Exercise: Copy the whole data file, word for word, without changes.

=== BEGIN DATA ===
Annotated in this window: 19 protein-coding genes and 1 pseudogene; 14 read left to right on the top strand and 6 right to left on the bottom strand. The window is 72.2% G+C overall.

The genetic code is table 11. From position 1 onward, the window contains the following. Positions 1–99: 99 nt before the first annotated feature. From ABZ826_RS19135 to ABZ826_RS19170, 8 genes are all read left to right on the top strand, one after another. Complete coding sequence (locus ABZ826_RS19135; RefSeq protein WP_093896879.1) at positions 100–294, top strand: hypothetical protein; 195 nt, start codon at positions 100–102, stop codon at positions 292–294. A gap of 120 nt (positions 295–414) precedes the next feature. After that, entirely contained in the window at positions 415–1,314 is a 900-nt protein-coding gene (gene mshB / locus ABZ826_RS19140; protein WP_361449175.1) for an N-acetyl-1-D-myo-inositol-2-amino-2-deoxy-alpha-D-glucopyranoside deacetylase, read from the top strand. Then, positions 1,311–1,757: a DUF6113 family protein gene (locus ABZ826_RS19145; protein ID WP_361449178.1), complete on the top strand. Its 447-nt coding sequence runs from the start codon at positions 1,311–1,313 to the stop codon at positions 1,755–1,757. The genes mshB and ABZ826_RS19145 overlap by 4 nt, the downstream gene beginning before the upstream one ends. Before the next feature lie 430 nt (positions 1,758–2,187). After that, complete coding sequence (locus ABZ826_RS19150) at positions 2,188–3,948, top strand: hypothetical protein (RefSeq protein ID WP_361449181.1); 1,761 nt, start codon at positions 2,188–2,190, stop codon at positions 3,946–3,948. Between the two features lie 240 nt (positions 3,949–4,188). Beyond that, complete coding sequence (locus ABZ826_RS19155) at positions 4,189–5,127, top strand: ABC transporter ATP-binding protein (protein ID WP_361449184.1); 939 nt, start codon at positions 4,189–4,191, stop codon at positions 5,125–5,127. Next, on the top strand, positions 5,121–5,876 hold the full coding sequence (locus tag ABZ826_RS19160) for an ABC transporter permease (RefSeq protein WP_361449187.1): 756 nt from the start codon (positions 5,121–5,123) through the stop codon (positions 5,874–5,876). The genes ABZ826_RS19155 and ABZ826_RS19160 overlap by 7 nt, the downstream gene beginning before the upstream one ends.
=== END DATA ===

Annotated in this window: 19 protein-coding genes and 1 pseudogene; 14 read left to right on the top strand and 6 right to left on the bottom strand. The window is 72.2% G+C overall.

The genetic code is table 11. From position 1 onward, the window contains the following. Positions 1–99: 99 nt before the first annotated feature. From ABZ826_RS19135 to ABZ826_RS19170, 8 genes are all read left to right on the top strand, one after another. Complete coding sequence (locus ABZ826_RS19135; RefSeq protein WP_093896879.1) at positions 100–294, top strand: hypothetical protein; 195 nt, start codon at positions 100–102, stop codon at positions 292–294. A gap of 120 nt (positions 295–414) precedes the next feature. After that, entirely contained in the window at positions 415–1,314 is a 900-nt protein-coding gene (gene mshB / locus ABZ826_RS19140; protein WP_361449175.1) for an N-acetyl-1-D-myo-inositol-2-amino-2-deoxy-alpha-D-glucopyranoside deacetylase, read from the top strand. Then, positions 1,311–1,757: a DUF6113 family protein gene (locus ABZ826_RS19145; protein ID WP_361449178.1), complete on the top strand. Its 447-nt coding sequence runs from the start codon at positions 1,311–1,313 to the stop codon at positions 1,755–1,757. The genes mshB and ABZ826_RS19145 overlap by 4 nt, the downstream gene beginning before the upstream one ends. Before the next feature lie 430 nt (positions 1,758–2,187). After that, complete coding sequence (locus ABZ826_RS19150) at positions 2,188–3,948, top strand: hypothetical protein (RefSeq protein ID WP_361449181.1); 1,761 nt, start codon at positions 2,188–2,190, stop codon at positions 3,946–3,948. Between the two features lie 240 nt (positions 3,949–4,188). Beyond that, complete coding sequence (locus ABZ826_RS19155) at positions 4,189–5,127, top strand: ABC transporter ATP-binding protein (protein ID WP_361449184.1); 939 nt, start codon at positions 4,189–4,191, stop codon at positions 5,125–5,127. Next, on the top strand, positions 5,121–5,876 hold the full coding sequence (locus tag ABZ826_RS19160) for an ABC transporter permease (RefSeq protein WP_361449187.1): 756 nt from the start codon (positions 5,121–5,123) through the stop codon (positions 5,874–5,876). The genes ABZ826_RS19155 and ABZ826_RS19160 overlap by 7 nt, the downstream gene beginning before the upstream one ends.